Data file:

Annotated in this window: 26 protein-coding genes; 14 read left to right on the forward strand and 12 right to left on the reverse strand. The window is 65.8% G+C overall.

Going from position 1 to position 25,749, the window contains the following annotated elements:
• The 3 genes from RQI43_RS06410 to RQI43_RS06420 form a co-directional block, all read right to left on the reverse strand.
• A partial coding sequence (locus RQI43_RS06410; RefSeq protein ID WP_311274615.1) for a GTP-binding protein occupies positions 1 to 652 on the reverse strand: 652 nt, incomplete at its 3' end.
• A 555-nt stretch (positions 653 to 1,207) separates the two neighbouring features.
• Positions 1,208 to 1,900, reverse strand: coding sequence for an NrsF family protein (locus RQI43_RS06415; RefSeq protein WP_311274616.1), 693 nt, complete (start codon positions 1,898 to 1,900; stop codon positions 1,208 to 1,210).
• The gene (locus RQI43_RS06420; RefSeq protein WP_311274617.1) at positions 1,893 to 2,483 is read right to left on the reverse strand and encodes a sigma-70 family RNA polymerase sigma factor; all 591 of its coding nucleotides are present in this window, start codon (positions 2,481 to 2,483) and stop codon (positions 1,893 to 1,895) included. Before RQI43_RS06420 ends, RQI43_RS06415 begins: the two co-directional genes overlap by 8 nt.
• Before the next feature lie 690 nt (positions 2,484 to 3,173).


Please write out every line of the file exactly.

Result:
Annotated in this window: 26 protein-coding genes; 14 read left to right on the forward strand and 12 right to left on the reverse strand. The window is 65.8% G+C overall.

Going from position 1 to position 25,749, the window contains the following annotated elements:
• The 3 genes from RQI43_RS06410 to RQI43_RS06420 form a co-directional block, all read right to left on the reverse strand.
• A partial coding sequence (locus RQI43_RS06410; RefSeq protein ID WP_311274615.1) for a GTP-binding protein occupies positions 1 to 652 on the reverse strand: 652 nt, incomplete at its 3' end.
• A 555-nt stretch (positions 653 to 1,207) separates the two neighbouring features.
• Positions 1,208 to 1,900, reverse strand: coding sequence for an NrsF family protein (locus RQI43_RS06415; RefSeq protein WP_311274616.1), 693 nt, complete (start codon positions 1,898 to 1,900; stop codon positions 1,208 to 1,210).
• The gene (locus RQI43_RS06420; RefSeq protein WP_311274617.1) at positions 1,893 to 2,483 is read right to left on the reverse strand and encodes a sigma-70 family RNA polymerase sigma factor; all 591 of its coding nucleotides are present in this window, start codon (positions 2,481 to 2,483) and stop codon (positions 1,893 to 1,895) included. Before RQI43_RS06420 ends, RQI43_RS06415 begins: the two co-directional genes overlap by 8 nt.
• Before the next feature lie 690 nt (positions 2,484 to 3,173).